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Dysthymia: Hope for chronic depression—and suicidality

  • 07-Dec-2022
  • Virtual Event

Dysthymia: Hope for chronic depression—and suicidality

Date: December 7, 2022

Times: 12:00 PM-3:30 PM Eastern


Speaker: Greg Dubord, MD

Accreditation: 9.0 Mainpro+ Credits

Workshop overview 

The Dysthymia module covers three related topics: brief CBT for dysthymia (assumes ten-minute appointments), victimhood culture (an exacerbant on the rise), and brief CBT for suicidality (focusing on what to say in the moment).


NOTE: The new DSM-5-TR (released on March 18) refers to dysthymia as persistent depressive disorder.

1. DYSTHYMIA.  The persistently depressed deserve great compassion. After faring poorly in the genetic lottery, many proceed to experience worse day-to-day luck than your average bear. 


May 18, 2000 was a historic & happy day in psychiatry. That morning the New England Journal of Medicine published the results of a landmark dysthymia treatment study. The large NIMH investigation found that with "CBT 2.0", over 85% of the chronically depressed improved 50% or more. Notably, the 681 patients in the multicentre trial were “real-life” dysthymics: they’d been depressed more-days-than-not for over 23 years (with an average “double depression” duration of over 8 years), over 59% had a personality disorder, and over 33% had a substance abuse history.


More happy news: If you're selective & strategic, you can incorporate many key elements of the "CBT 2.0" treatment package into the ten-minute appointments typical of primary care. And if you do, your dysthymic patients will thank you—thereby lifting a heavy weight off your shoulders. 

2. VICTIMHOOD CULTURE.  Victimhood culture is on the rise, and its impacts are becoming very widespread. Although victimhood culture is a short topic in the Dysthymia module, it's undoutedly the spiciest one.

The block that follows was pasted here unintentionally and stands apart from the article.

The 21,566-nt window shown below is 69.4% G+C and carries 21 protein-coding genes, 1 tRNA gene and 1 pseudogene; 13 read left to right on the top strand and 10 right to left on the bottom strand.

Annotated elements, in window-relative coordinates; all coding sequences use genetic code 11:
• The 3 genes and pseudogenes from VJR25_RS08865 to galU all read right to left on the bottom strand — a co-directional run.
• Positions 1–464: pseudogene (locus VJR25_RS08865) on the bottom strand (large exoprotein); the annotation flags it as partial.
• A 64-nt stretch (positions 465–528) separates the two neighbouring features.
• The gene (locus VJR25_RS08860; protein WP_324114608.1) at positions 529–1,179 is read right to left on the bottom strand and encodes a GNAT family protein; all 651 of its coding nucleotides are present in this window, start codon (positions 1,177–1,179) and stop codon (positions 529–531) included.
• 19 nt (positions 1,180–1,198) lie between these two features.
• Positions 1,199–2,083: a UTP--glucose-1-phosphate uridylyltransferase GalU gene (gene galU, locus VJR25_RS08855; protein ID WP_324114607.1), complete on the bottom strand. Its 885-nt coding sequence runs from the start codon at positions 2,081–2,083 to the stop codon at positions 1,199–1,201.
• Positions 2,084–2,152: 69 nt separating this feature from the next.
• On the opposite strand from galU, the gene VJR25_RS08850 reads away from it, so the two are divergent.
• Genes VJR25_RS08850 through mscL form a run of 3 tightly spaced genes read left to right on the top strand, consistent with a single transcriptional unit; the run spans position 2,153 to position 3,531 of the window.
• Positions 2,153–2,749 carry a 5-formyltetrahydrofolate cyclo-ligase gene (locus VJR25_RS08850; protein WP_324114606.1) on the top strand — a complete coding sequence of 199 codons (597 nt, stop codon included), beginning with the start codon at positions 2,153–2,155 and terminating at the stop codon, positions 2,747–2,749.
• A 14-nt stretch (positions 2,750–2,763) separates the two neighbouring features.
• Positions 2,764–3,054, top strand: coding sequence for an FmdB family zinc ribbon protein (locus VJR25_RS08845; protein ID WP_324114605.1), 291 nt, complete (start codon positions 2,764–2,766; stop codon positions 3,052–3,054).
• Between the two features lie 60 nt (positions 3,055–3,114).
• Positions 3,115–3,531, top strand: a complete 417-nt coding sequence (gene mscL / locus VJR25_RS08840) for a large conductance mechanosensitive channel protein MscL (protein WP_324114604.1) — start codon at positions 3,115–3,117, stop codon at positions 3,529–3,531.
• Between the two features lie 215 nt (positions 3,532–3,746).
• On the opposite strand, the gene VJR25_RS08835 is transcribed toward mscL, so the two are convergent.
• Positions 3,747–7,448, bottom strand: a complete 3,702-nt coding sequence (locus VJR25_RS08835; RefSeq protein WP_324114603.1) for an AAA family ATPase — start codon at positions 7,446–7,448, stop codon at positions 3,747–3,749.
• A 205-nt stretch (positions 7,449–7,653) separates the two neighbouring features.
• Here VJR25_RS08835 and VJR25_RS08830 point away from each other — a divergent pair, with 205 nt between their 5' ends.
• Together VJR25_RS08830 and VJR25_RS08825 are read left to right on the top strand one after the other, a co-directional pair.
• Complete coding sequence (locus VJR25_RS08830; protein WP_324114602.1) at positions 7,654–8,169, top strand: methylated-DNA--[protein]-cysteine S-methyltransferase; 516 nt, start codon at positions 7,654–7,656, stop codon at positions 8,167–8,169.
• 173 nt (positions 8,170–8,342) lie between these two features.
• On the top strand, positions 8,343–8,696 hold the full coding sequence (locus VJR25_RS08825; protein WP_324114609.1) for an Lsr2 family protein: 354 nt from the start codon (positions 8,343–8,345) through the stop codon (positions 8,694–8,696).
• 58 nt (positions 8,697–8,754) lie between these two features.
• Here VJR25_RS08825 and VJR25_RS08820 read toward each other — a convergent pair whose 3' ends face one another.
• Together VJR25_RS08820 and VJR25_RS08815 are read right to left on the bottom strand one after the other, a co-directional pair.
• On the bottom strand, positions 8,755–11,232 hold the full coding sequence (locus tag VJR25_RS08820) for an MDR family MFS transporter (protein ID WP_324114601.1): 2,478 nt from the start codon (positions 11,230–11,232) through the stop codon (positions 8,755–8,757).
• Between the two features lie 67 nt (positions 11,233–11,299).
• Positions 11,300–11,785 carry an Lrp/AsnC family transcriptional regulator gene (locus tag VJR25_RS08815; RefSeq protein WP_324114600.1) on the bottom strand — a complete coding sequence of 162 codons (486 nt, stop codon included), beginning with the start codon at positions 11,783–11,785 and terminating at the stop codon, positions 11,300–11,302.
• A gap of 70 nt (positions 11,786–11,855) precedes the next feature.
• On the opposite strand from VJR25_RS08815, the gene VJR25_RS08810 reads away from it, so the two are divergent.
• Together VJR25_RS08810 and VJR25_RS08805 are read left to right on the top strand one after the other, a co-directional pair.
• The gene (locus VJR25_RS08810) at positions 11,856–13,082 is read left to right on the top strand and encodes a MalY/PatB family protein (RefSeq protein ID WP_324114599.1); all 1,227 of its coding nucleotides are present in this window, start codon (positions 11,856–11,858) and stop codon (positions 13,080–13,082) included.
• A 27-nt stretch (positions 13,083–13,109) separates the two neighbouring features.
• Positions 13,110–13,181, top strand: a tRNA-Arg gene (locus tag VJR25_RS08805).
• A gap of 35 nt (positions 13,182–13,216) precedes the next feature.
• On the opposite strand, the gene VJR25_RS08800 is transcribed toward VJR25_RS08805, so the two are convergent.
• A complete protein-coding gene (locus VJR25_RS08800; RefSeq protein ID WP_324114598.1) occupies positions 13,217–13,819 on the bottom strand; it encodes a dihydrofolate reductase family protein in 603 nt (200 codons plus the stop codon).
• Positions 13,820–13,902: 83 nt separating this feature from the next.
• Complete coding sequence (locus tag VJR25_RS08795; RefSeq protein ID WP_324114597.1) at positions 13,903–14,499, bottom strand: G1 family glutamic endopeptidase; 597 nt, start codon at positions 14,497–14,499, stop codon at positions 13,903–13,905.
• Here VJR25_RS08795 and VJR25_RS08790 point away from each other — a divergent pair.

Historically, we had an honor culture (e.g., “Offend my house, and we shall duel with pistols at noon”). When the smoke cleared, honor culture was largely replaced by the dignity culture in which most of us were raised (e.g., “Sticks and stones may break my bones, but names will never hurt me”). Today victimhood culture is ascending. Victimhood culture is characterized by an external locus of control, a sensitivity to slight, and a heavy reliance on compentation mediated by third parties.


Where did victimhood culture originate, and why is it growing so fast? What is its impact on the prognosis of our dysthymic patients? Where might victimhood culture lead, and what solutions are at hand?  

3. SUICIDALITY. Most physicians have a sense of despair regarding suicidality. There is a widespread lack of confidence in screening, a deep uncertainty about how to manage the risk, and often a feeling of shame (accompanied by nasty self-criticism) when Something Bad happens.


In this highly anxiolytic conclusion to the Dysthymia module, we begin with a review of the science and CPGs regarding suicide risk factors, suicide screening, and suicide-prevention interventions.


We then focus on what really matters: precisely what to say (and how to say it) in the here & now with the suicidal patient to reduce their motivation to act. Several dozen strategies are reviewed and practiced within the workshop.

Please do join us! After completing the Dysthymia module, many physicians report they wish they’d taken it at the start of their careers, asserting that they could have spared themselves a significant amount of stress & heartache.

See also Depression: CBT's Pathway Out

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